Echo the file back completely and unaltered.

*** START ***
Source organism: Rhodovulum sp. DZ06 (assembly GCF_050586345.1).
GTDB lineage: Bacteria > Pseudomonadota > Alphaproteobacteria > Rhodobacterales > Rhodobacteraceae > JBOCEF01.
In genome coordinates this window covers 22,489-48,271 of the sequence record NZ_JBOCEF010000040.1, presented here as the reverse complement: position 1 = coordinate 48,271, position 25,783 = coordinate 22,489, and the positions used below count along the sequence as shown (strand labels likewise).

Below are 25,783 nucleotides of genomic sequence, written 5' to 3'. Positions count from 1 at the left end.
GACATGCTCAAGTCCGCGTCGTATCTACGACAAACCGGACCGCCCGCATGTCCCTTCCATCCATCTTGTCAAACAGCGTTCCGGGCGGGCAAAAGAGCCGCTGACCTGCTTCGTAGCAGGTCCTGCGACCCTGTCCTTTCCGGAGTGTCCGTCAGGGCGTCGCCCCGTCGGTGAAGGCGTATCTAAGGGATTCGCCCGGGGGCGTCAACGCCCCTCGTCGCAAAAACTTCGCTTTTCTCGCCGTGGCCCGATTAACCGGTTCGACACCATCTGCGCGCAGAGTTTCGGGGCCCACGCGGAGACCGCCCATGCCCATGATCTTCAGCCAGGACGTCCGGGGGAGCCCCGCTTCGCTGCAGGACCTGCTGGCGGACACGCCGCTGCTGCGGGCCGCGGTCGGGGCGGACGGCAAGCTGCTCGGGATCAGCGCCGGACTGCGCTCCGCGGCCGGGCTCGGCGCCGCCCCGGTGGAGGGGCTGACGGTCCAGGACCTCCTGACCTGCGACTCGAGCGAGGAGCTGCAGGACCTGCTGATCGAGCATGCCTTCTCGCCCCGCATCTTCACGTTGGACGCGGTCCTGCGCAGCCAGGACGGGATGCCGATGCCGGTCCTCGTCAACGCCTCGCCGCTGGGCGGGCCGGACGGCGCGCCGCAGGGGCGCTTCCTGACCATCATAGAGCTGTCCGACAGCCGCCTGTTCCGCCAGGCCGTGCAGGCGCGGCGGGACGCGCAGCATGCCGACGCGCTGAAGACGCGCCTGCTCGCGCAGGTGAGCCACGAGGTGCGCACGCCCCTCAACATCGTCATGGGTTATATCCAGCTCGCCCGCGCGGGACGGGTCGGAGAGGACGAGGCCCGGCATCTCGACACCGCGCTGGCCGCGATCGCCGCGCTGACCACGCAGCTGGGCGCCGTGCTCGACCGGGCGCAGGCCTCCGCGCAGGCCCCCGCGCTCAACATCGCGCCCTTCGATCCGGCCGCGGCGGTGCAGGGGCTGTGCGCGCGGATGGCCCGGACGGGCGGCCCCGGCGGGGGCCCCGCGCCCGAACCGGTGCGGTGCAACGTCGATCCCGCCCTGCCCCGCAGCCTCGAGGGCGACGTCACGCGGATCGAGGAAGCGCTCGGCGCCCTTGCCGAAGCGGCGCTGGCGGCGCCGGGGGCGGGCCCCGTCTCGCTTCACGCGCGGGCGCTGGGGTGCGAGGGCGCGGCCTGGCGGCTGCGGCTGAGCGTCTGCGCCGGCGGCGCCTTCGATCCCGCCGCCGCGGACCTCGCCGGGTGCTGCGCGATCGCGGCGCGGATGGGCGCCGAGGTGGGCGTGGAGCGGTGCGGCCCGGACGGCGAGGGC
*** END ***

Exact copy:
Source organism: Rhodovulum sp. DZ06 (assembly GCF_050586345.1).
GTDB lineage: Bacteria > Pseudomonadota > Alphaproteobacteria > Rhodobacterales > Rhodobacteraceae > JBOCEF01.
In genome coordinates this window covers 22,489-48,271 of the sequence record NZ_JBOCEF010000040.1, presented here as the reverse complement: position 1 = coordinate 48,271, position 25,783 = coordinate 22,489, and the positions used below count along the sequence as shown (strand labels likewise).

Below are 25,783 nucleotides of genomic sequence, written 5' to 3'. Positions count from 1 at the left end.
GACATGCTCAAGTCCGCGTCGTATCTACGACAAACCGGACCGCCCGCATGTCCCTTCCATCCATCTTGTCAAACAGCGTTCCGGGCGGGCAAAAGAGCCGCTGACCTGCTTCGTAGCAGGTCCTGCGACCCTGTCCTTTCCGGAGTGTCCGTCAGGGCGTCGCCCCGTCGGTGAAGGCGTATCTAAGGGATTCGCCCGGGGGCGTCAACGCCCCTCGTCGCAAAAACTTCGCTTTTCTCGCCGTGGCCCGATTAACCGGTTCGACACCATCTGCGCGCAGAGTTTCGGGGCCCACGCGGAGACCGCCCATGCCCATGATCTTCAGCCAGGACGTCCGGGGGAGCCCCGCTTCGCTGCAGGACCTGCTGGCGGACACGCCGCTGCTGCGGGCCGCGGTCGGGGCGGACGGCAAGCTGCTCGGGATCAGCGCCGGACTGCGCTCCGCGGCCGGGCTCGGCGCCGCCCCGGTGGAGGGGCTGACGGTCCAGGACCTCCTGACCTGCGACTCGAGCGAGGAGCTGCAGGACCTGCTGATCGAGCATGCCTTCTCGCCCCGCATCTTCACGTTGGACGCGGTCCTGCGCAGCCAGGACGGGATGCCGATGCCGGTCCTCGTCAACGCCTCGCCGCTGGGCGGGCCGGACGGCGCGCCGCAGGGGCGCTTCCTGACCATCATAGAGCTGTCCGACAGCCGCCTGTTCCGCCAGGCCGTGCAGGCGCGGCGGGACGCGCAGCATGCCGACGCGCTGAAGACGCGCCTGCTCGCGCAGGTGAGCCACGAGGTGCGCACGCCCCTCAACATCGTCATGGGTTATATCCAGCTCGCCCGCGCGGGACGGGTCGGAGAGGACGAGGCCCGGCATCTCGACACCGCGCTGGCCGCGATCGCCGCGCTGACCACGCAGCTGGGCGCCGTGCTCGACCGGGCGCAGGCCTCCGCGCAGGCCCCCGCGCTCAACATCGCGCCCTTCGATCCGGCCGCGGCGGTGCAGGGGCTGTGCGCGCGGATGGCCCGGACGGGCGGCCCCGGCGGGGGCCCCGCGCCCGAACCGGTGCGGTGCAACGTCGATCCCGCCCTGCCCCGCAGCCTCGAGGGCGACGTCACGCGGATCGAGGAAGCGCTCGGCGCCCTTGCCGAAGCGGCGCTGGCGGCGCCGGGGGCGGGCCCCGTCTCGCTTCACGCGCGGGCGCTGGGGTGCGAGGGCGCGGCCTGGCGGCTGCGGCTGAGCGTCTGCGCCGGCGGCGCCTTCGATCCCGCCGCCGCGGACCTCGCCGGGTGCTGCGCGATCGCGGCGCGGATGGGCGCCGAGGTGGGCGTGGAGCGGTGCGGCCCGGACGGCGAGGGC